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Supreme Court Split Saves Fair Share

March 31, 2016

By Noah R. Jordan, Esq.

Earlier this year, we published an article regarding a challenge by a group of non-union member California public school teachers against the “fair share”/agency fee they are required to pay their union in exchange for representation in collective bargaining matters.  For a refresher in the facts of the case, you can find the article here.

On Tuesday, the Supreme Court issued a 4-4 Per Curiam decision in the case, meaning that the lower court’s (the Ninth Circuit Court of Appeals) ruling, which was in favor of the union to uphold fair share fees, will stand.  The Court’s one sentence decision merely read, “The judgment is affirmed by an equally divided court.”  The decision obviously was impacted by the death of former Justice Antonin Scalia, who had been a reliable conservative vote on the Court and was universally expected to vote in favor of the plaintiff teachers.  The plaintiffs announced that they plan to file a petition for rehearing with the Court, which they expect will be ruled on after Justice Scalia’s vacant seat has been filled.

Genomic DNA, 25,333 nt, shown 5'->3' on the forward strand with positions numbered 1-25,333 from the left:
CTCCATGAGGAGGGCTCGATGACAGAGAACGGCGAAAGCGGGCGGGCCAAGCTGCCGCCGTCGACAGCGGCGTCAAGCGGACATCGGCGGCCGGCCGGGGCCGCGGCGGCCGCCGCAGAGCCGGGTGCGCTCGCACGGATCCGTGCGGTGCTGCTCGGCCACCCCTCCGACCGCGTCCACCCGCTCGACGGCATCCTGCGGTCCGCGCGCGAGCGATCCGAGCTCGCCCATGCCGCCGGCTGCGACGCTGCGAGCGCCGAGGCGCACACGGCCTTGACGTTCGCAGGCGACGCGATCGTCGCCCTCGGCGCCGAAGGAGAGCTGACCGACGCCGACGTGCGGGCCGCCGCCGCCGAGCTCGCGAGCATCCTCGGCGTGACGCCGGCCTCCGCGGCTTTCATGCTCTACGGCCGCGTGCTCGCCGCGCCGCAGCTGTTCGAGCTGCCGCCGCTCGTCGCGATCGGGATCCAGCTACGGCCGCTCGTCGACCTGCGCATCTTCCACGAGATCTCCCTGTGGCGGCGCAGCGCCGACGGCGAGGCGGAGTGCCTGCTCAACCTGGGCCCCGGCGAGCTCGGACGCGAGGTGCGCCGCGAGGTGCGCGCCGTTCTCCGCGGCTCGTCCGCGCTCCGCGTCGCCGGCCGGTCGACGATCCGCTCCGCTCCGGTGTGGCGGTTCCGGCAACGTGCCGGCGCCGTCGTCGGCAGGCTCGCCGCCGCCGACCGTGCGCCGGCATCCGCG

For the time being, this is at worst a reprieve and at best a major victory for the union movement.  Had the Court overturned the Ninth Circuit Court’s ruling, public sector unions would have been forced to continue to represent non-members in collective bargaining but would not have been able to collect any fees for doing so, a clearly untenable situation.  Due to the split decision, however, all public sector employees covered by a collective bargaining unit will have to continue to pay their fair share fee.

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